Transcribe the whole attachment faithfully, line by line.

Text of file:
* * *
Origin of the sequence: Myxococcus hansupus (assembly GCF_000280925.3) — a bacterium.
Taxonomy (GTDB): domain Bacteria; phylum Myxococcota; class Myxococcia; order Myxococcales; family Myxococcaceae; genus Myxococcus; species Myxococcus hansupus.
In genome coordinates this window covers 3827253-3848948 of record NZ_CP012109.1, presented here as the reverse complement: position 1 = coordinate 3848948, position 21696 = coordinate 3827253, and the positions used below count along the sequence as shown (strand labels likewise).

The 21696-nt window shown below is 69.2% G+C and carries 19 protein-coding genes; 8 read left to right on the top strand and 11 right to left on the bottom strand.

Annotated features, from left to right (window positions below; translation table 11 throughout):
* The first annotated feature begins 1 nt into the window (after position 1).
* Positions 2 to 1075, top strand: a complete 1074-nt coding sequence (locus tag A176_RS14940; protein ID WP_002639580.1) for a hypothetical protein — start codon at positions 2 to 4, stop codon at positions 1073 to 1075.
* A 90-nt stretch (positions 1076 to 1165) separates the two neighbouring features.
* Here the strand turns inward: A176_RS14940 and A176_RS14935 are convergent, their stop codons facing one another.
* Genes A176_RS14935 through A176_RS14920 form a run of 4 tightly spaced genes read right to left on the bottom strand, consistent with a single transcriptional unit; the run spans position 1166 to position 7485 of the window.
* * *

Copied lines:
Origin of the sequence: Myxococcus hansupus (assembly GCF_000280925.3) — a bacterium.
Taxonomy (GTDB): domain Bacteria; phylum Myxococcota; class Myxococcia; order Myxococcales; family Myxococcaceae; genus Myxococcus; species Myxococcus hansupus.
In genome coordinates this window covers 3827253-3848948 of record NZ_CP012109.1, presented here as the reverse complement: position 1 = coordinate 3848948, position 21696 = coordinate 3827253, and the positions used below count along the sequence as shown (strand labels likewise).

The 21696-nt window shown below is 69.2% G+C and carries 19 protein-coding genes; 8 read left to right on the top strand and 11 right to left on the bottom strand.

Annotated features, from left to right (window positions below; translation table 11 throughout):
* The first annotated feature begins 1 nt into the window (after position 1).
* Positions 2 to 1075, top strand: a complete 1074-nt coding sequence (locus tag A176_RS14940; protein ID WP_002639580.1) for a hypothetical protein — start codon at positions 2 to 4, stop codon at positions 1073 to 1075.
* A 90-nt stretch (positions 1076 to 1165) separates the two neighbouring features.
* Here the strand turns inward: A176_RS14940 and A176_RS14935 are convergent, their stop codons facing one another.
* Genes A176_RS14935 through A176_RS14920 form a run of 4 tightly spaced genes read right to left on the bottom strand, consistent with a single transcriptional unit; the run spans position 1166 to position 7485 of the window.